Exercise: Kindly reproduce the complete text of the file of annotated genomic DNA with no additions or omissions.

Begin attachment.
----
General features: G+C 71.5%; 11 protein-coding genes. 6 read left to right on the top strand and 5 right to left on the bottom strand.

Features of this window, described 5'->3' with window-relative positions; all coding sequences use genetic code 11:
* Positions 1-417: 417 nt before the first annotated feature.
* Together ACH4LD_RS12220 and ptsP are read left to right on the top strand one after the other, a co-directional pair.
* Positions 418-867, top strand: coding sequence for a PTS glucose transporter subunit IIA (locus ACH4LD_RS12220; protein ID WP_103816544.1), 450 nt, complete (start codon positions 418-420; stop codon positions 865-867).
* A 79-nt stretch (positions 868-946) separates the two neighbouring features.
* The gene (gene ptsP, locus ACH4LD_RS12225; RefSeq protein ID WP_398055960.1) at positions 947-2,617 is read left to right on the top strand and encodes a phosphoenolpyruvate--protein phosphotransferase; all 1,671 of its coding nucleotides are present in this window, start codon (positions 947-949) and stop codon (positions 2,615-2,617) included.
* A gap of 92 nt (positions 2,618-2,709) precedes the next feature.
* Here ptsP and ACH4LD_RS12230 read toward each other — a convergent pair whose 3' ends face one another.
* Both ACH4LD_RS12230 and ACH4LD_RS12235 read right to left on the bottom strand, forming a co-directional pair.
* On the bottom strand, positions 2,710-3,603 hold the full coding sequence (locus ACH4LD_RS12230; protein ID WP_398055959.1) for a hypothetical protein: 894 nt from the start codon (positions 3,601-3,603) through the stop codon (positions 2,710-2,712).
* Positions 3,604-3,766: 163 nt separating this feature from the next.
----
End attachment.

General features: G+C 71.5%; 11 protein-coding genes. 6 read left to right on the top strand and 5 right to left on the bottom strand.

Features of this window, described 5'->3' with window-relative positions; all coding sequences use genetic code 11:
* Positions 1-417: 417 nt before the first annotated feature.
* Together ACH4LD_RS12220 and ptsP are read left to right on the top strand one after the other, a co-directional pair.
* Positions 418-867, top strand: coding sequence for a PTS glucose transporter subunit IIA (locus ACH4LD_RS12220; protein ID WP_103816544.1), 450 nt, complete (start codon positions 418-420; stop codon positions 865-867).
* A 79-nt stretch (positions 868-946) separates the two neighbouring features.
* The gene (gene ptsP, locus ACH4LD_RS12225; RefSeq protein ID WP_398055960.1) at positions 947-2,617 is read left to right on the top strand and encodes a phosphoenolpyruvate--protein phosphotransferase; all 1,671 of its coding nucleotides are present in this window, start codon (positions 947-949) and stop codon (positions 2,615-2,617) included.
* A gap of 92 nt (positions 2,618-2,709) precedes the next feature.
* Here ptsP and ACH4LD_RS12230 read toward each other — a convergent pair whose 3' ends face one another.
* Both ACH4LD_RS12230 and ACH4LD_RS12235 read right to left on the bottom strand, forming a co-directional pair.
* On the bottom strand, positions 2,710-3,603 hold the full coding sequence (locus ACH4LD_RS12230; protein ID WP_398055959.1) for a hypothetical protein: 894 nt from the start codon (positions 3,601-3,603) through the stop codon (positions 2,710-2,712).
* Positions 3,604-3,766: 163 nt separating this feature from the next.